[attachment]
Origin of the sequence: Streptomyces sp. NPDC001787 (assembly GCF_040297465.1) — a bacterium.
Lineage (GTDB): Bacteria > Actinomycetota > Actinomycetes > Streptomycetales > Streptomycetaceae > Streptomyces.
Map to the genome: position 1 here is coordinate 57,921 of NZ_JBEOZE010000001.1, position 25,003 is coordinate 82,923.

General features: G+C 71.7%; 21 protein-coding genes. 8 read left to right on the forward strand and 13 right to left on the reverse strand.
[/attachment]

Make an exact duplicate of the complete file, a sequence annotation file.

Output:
Origin of the sequence: Streptomyces sp. NPDC001787 (assembly GCF_040297465.1) — a bacterium.
Lineage (GTDB): Bacteria > Actinomycetota > Actinomycetes > Streptomycetales > Streptomycetaceae > Streptomyces.
Map to the genome: position 1 here is coordinate 57,921 of NZ_JBEOZE010000001.1, position 25,003 is coordinate 82,923.

General features: G+C 71.7%; 21 protein-coding genes. 8 read left to right on the forward strand and 13 right to left on the reverse strand.